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Volume 18, Number 1

Article 1:

Development of Geography Teachers' Capacity to Evaluate: Analysis on Coping with Complexity and Controversiality

Stefan Applis and Janis Fögele

Volume 18 (2016), Number 1, pp. 10-24

The educational standards in geography in the German-speaking world separately refer to the areas of competence of judgment and evaluation and thus attach outstanding importance to reflective value-orientation in geography classes. Therefore, coping with complexity and controversiality has become a core challenge for geography teachers, particularly in the subject areas of Global Development and Global Learning, which are analyzed in a qualitative-reconstructive research project of responsive evaluation, and on which this article is based. The study has shown that the treatment which the teachers underwent during the training could cause their deeply inscribed subjective theories on geography instruction to become explicit in joint discussions and thus became accessible to dealing with them and reflecting on them.

Keywords: competence research, teacher competences, controversiality & complexity, qualitative-reconstructive social research, documentary method


Article 2:

Research on the Challenges of Introducing the Dilemma Discussion for the Support of Judgment Competence in the Geography Classroom

Stefan Applis

Volume 18 (2016), Number 1, pp. 25-40

As a consequence of the Introduction of the Educational Standards in Geography in the German-speaking world separately referring to the areas of competence of judgment evaluation coping with factual and moral complexity and controversiality has become a core challenge for the collaboration of students and teachers. These challenges are analyzed in a qualitative-reconstructive research project, on which this article is based. The studies show that the use of teaching methods such as the dilemma discussion can achieve strong effects for the students. Geography teachers, however, were often over-challenged with the use of this open discursive teaching method. Study results make clear, that acquiring effective teaching strategies alone cannot be expected to suffice, especially not for goals inside the support field of social, moral, and democratic competences. An intensive readjustment of subjective profession-specific theories is necessary for geography teachers to develop professional competences in these areas also including the involvement with theories and empirical research of psychology and studies of education.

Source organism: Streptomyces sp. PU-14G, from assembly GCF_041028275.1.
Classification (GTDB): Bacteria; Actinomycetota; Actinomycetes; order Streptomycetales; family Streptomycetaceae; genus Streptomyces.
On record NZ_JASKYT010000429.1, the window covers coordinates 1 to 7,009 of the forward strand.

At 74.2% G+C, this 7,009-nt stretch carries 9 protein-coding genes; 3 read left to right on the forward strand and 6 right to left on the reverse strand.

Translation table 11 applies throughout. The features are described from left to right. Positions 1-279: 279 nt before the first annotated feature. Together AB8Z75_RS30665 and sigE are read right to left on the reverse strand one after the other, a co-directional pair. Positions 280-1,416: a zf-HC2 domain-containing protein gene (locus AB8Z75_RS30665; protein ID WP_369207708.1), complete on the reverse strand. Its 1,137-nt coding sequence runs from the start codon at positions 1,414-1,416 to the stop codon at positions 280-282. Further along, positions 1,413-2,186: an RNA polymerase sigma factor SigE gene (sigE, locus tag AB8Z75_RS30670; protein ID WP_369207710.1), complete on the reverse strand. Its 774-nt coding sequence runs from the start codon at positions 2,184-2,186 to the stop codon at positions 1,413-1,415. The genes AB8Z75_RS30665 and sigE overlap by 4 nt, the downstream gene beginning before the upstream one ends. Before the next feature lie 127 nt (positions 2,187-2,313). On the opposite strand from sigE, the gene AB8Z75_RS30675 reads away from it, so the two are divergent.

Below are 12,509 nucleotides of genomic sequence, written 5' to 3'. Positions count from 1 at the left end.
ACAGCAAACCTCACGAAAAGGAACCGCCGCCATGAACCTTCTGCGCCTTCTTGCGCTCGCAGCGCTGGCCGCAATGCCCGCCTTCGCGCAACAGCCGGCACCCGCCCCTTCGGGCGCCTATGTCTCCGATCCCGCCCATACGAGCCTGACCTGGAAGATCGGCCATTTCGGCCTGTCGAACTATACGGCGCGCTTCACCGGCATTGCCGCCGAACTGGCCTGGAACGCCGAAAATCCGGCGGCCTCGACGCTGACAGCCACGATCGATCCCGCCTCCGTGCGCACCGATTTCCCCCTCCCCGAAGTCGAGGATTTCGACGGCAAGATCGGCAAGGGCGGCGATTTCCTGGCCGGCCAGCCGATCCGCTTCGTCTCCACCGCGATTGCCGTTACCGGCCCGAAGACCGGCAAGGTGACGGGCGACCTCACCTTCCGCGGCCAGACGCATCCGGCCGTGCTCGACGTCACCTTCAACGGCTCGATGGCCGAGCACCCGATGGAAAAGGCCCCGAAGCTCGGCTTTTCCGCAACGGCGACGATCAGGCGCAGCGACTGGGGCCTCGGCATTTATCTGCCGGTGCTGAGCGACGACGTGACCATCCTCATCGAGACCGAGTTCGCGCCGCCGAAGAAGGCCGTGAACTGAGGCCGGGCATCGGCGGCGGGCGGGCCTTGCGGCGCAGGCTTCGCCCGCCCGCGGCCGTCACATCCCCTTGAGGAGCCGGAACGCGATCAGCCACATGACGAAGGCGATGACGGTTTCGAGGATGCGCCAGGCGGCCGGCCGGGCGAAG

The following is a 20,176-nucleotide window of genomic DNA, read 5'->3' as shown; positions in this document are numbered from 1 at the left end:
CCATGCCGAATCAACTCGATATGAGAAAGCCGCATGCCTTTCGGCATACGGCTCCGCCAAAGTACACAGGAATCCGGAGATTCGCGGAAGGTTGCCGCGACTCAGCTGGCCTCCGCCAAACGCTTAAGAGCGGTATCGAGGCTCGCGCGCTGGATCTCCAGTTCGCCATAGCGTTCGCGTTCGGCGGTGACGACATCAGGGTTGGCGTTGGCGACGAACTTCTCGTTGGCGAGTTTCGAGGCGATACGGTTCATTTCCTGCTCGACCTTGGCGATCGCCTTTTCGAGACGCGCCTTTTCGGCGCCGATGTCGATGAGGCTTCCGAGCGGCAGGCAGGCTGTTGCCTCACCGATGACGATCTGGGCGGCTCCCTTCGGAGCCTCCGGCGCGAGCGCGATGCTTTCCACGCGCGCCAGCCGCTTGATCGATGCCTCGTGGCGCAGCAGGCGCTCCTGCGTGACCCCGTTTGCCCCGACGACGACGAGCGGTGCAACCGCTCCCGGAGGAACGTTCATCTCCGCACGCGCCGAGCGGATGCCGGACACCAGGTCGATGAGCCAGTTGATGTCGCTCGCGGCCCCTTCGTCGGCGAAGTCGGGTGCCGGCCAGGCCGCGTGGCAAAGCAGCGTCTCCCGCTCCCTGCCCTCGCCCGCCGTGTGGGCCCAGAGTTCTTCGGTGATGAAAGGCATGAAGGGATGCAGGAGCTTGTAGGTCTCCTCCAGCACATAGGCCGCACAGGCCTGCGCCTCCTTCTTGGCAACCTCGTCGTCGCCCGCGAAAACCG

Keywords: teacher competences, value-oriented geography classes, global learning, qualitative-reconstructive social research, documentary method


Article 3:

Studying Teacher Confidence in Using Geographic Information Systems (GIS) in the Classroom based on the Professional Development Experience

Lisa Tabor Millsaps

Volume 18 (2016), Number 1, pp. 41-56

GIS has a growing place in the K-12 classroom but it is not used nearly as often as it could be.  Pre-service and in-service teacher education can be augmented by the inclusion of hands-on experience in how to use GIS in teaching.  This research analyzes teacher confidence and perceptions before and after an applied GIS education workshop series.  The findings also explore benefits and enhancements from GIS education teacher trainings that meet multiple times. 

Keywords: geography education, GIS education, professional development, teacher confidence, teacher education


Article 4:

Children’s Atlases and Geopolitics

Deborah G. Hann

Volume 18 (2016), Number 1, pp. 57-73

This research investigates the geopolitical messages carried within a collection of children’s atlases and explores the implications these messages have for influencing their young readers’ mental maps and perceptions of the world. A qualitative and quantitative content analysis of text and images in these atlases illuminates how different countries and regions are portrayed. The perpetuation of an “us” versus “them” narrative in many of the atlases, which problematizes some regions or countries more than others, underlines the need for further analysis of geographic information sources intended for children. This kind of analysis is particularly important because atlases and other sources of geographic information aimed at children often receive little scrutiny, despite being intended for an audience who is at a developmental stage when their mental maps are still forming and evolving.

Keywords: atlases, children’s atlases, geopolitics, geographic education


Article 5:

Flexibility, Communication, and Transparency: Lessons for a Successful Geography Lab Manual Implementation from First Semester Experiences

Forrest J. Bowlick, Shelby L. Young, Trey D. A. Murphy, Brianna M. J. Williams, & Oliver W. Frauenfeld

Volume 18 (2016), Number 1, pp. 74-85

This paper describes an experience implementing a new lab manual for 25 sections of an introductory physical geography laboratory course at Texas A&M University, for the purpose of providing recommendations for educators looking to develop and incorporate new course materials. Transparency, communication, and feedback were key components in the successful introduction and implementation of the lab manual and ancillary resources. These components allowed for efficient delivery of the new materials while building a reliable feedback and revision structure. While the experience is based on a physical geography course, these suggestions are appropriate for diverse course topics, especially within geography and the physical sciences.

Keywords: geography education, physical geography, laboratory design, instructional materials